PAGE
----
Material taught in lectures is supported through the use of recommended texts and electronic resources provided both through DUO and on the department's web pages. DUO is a virtual learning environment which is a collection of on-line resources including links to web pages, lecture notes and exercise sheets/solutions, communication tools like email and assessment features such as formative quizzes. All on-line course materials offered by your lecturers can be accessed through DUO. Lecturers may also make use of the Announcements area in DUO to pass on important information to you so it is useful to check it regularly.
Programme and module evaluation
The programmes and modules offered by the department are regularly reviewed to ensure that they provide an appropriate learning experience and are supported by resources enabling students to meet their objectives. Student feedback is an important part of this review process.
Students can make suggestions for improvements to modules or programmes at any time via the student representatives. If there are problems with a module, they should first be discussed with the lecturer concerned. Student feedback and issues concerning the future development of the department's teaching are discussed at the meetings of the Staff-Student Consultative Committees. The student representatives will seek input from students on issues to be discussed at these meetings.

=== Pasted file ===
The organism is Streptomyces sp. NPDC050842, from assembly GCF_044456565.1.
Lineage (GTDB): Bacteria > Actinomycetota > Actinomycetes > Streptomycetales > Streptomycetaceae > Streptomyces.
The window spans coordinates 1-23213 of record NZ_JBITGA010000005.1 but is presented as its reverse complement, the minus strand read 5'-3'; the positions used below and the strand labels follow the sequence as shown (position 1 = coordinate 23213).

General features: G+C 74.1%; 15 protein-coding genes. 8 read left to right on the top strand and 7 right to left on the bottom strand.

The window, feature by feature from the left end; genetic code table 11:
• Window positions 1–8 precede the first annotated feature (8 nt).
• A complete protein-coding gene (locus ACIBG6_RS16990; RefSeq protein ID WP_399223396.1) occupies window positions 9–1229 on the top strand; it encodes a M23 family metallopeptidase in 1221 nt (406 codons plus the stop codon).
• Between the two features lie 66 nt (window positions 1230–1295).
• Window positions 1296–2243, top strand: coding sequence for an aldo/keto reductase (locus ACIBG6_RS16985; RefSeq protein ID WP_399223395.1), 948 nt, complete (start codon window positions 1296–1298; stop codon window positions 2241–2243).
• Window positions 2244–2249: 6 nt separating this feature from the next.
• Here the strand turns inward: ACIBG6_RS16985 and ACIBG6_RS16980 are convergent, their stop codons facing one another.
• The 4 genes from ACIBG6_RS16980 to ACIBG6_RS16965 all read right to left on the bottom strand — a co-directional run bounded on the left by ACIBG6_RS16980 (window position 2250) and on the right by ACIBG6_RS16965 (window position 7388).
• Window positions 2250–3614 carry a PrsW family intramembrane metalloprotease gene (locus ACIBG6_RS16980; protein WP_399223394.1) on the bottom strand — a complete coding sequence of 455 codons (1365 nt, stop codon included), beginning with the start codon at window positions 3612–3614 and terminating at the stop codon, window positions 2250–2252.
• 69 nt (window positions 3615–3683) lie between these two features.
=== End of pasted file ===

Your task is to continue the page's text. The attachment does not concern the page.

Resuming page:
Student input is also obtained via termly questionnaires in all modules offered by the department. These questionnaires are considered by the lecturers concerned, the head of department, and the Monitoring Committee, which reports to the Board of Studies.
Monitoring of student progress and attendance
The University requires you to fulfil your academic obligations. This includes being in residence in Durham or Stockton during term time, and completing registration procedures. More importantly, you must also attend classes and submit work required on the dates and times when it is due. It is your responsibility to make sure that you know which classes are compulsory and when and where work has to be handed in.
Students are required:
- to attend tutorials/ problems classes/ computer practical classes
- to sit collections exams